Why? I don't know. I don't think it had anything to do with the quality of the show, because some that were moved rocked, while others were utterly forgettable. Maybe it had to do with jockeying for ratings, though I don't know how much kid viewership outside of the coveted Saturday morning lineup really mattered. Maybe it had something to do with ideal times to promote shows which acted as marketing vehicles for toys. Or it could have been for some other reason.
In any case, here are a couple of good Saturday morning shows that made the jump to weekday afternoons:
First up, Robotix, the story of a group of humans stranded on an alien planet, who fall-in with giant robots controlled by AIs based on the personalities of that world's original inhabitants, who remain in stasis deep beneath the surface. While the robots were supposed to be rebuilding the infrastructure of their destroyed civilization, they ended up fighting with each other, and the newly-arrived humans split into two factions who take sides, with their help greatly augmenting the abilities of the robots. Aside from being a thoroughly kick-ass show, Robotix was also a marketing vehicle for the toy line of the same name, which was also pretty cool (you could use the large, Lego-esque pieces and electric motors in each set to build robots with a wide range of configurations). I got the Argus set (based on the character who lead the good guys in the series) for Christmas one year, and aside from having to replace it on boxing day due to a faulty part, it was one of my favourites for a while. (full pilot episode)
Released as part of the same mega line-up promotion as Robotix (along with the forgettable Big Foot and the Muscle Machines and Jem and the Holograms) is our next series: Inhumanoids. This show was about a team of scientists in league with various races of secretive monsters (a race of plant people, a race of rock people, and a couple of magnetic dudes at the Earth's core) battling a trio of demonic creatures called, you guessed it, the Inhumanoids. The show was also about marketing toys. In the show, vicious-Muppet-looking Metlar, who likes to hork-up fireballs and throw them at people, is backed by the viney, brainless titan Tendril (imagine the bastard child of Cthulhu and Swamp Thing), and D'Compose — think a hairless yellow gorilla for the body, with an exposed rib cage, and rat's skull for the head — who stashes prisoners in his chest cavity like coats in a wardrobe and turns people into zombies by biting them. After ages trapped in custom magical prisons, the Inhumanoids escape and then try various schemes to alternately conquer and destroy the world — everything from stealing nuclear weapons to unleashing stumpy cyclopses with appetites that would put the starting lineup of an American football team to shame. Episodes would occasionally take a turn for the disturbing (and of questionable appropriateness for a Saturday morning audience) when D'Compose got front and centre, temporarily turning characters into mutant-zombie things, unleashing huge zombie armies, and once raising a mad scientist from the dead in a manner that even the yellow demon himself found unsettling. But the good guys always won and there were toys to be bought. So, you know, there's that to keep in mind when you're a kid and trying to get to sleep later that night staring across the room at D'Compose and his open sternum prison. (opening intro)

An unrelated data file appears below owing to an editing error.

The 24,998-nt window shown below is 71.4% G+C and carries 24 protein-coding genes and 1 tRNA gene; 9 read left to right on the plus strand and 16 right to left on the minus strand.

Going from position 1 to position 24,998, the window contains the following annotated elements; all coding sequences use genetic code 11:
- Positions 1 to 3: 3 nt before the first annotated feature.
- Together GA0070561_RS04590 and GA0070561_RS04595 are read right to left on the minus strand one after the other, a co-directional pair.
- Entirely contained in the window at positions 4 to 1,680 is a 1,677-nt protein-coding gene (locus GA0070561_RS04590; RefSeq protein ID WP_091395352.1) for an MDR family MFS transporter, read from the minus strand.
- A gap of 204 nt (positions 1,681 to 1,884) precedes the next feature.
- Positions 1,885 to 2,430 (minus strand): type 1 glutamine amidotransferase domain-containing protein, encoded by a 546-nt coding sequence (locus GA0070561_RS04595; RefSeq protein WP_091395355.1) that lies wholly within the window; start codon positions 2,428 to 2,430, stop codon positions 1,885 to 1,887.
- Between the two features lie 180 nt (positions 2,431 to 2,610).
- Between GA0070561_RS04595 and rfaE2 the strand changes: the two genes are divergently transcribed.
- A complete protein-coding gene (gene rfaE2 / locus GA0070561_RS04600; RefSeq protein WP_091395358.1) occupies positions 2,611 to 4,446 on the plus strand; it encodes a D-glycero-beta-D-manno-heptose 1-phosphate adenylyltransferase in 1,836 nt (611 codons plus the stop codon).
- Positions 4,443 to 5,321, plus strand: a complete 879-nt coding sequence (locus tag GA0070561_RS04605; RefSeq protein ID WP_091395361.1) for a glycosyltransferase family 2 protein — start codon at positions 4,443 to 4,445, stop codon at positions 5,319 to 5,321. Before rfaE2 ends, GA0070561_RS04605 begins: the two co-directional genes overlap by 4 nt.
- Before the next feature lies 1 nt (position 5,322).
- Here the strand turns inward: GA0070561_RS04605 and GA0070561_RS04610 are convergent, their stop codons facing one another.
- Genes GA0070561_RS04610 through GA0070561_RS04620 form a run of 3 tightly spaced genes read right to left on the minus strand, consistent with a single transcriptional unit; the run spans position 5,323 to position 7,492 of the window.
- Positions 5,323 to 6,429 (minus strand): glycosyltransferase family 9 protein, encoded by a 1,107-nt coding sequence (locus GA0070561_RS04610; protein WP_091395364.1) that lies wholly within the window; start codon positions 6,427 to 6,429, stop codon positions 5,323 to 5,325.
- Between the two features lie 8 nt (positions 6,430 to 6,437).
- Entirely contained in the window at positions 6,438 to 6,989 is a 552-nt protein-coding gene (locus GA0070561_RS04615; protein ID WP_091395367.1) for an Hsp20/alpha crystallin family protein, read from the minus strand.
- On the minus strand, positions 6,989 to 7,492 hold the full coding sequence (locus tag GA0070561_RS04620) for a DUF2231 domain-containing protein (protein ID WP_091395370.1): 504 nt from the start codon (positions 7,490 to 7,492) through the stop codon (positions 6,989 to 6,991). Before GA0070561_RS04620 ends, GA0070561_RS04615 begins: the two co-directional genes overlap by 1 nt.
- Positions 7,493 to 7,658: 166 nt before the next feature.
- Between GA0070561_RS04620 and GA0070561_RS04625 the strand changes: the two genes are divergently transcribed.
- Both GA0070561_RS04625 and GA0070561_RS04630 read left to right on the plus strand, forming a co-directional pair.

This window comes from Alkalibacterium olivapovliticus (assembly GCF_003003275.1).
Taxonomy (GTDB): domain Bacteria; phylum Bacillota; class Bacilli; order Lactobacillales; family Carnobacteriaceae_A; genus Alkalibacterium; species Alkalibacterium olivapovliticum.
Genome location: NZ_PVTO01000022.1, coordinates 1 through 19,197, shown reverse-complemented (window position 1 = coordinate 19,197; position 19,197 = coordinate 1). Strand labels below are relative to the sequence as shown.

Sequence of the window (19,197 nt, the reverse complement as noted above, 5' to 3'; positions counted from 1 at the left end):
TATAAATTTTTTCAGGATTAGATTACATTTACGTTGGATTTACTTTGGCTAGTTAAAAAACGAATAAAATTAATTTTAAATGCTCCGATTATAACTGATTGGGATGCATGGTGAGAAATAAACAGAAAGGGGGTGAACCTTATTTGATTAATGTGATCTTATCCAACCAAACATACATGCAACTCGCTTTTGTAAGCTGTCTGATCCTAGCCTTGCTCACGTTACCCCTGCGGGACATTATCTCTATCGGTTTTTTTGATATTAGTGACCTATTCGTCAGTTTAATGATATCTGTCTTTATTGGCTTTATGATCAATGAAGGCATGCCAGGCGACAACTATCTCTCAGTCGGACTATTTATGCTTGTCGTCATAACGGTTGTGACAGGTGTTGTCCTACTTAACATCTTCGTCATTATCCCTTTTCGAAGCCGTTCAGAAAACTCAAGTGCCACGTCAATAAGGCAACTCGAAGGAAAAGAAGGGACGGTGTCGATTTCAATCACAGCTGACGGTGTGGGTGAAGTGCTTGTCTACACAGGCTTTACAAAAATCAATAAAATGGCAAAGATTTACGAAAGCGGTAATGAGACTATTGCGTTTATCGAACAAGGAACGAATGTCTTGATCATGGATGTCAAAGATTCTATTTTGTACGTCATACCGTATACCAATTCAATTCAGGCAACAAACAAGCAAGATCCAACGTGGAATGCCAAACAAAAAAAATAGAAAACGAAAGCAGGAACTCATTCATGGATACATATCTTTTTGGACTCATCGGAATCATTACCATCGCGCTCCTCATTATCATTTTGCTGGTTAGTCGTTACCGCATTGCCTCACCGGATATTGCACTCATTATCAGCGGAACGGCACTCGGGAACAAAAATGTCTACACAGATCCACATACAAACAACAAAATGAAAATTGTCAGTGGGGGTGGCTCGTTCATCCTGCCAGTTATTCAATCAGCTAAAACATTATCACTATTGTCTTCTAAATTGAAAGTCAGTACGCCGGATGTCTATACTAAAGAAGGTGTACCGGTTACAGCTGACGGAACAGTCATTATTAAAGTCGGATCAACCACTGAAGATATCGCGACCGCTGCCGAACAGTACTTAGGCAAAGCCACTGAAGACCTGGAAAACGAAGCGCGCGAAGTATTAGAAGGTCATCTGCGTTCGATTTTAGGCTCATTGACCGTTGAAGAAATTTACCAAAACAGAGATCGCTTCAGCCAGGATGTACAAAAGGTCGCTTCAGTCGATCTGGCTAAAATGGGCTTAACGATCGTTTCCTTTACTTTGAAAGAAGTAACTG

And taking things back into space, in an Old West-superhero mashup kinda way, there's BraveStarr. It's the story of Space Martial BraveStarr, a man of First Nations ancestry with super powers (eyes of a hawk, ears of a wolf, strength of a bear, and speed of a puma) who keeps the peace on a mining planet in the future. Assisted by his trigger-happy, cybernetically-enhanced, intelligent, talking horse, Mr Ed, er, no, that wasn't it... uh, Francis?...no... 30-30, yeah, that's it! — along with a couple of other deputies — BraveStarr arrests run-of-the-mill criminals when he's not battling the evil entity known as Stampede. If you take out the super powers and universe-threatening-evil-entity angle, the show's kind of like a kid-friendly precursor to Firefly — as told from the cop's point of view (now wouldn't that be a cool crossover to see?). (full episode)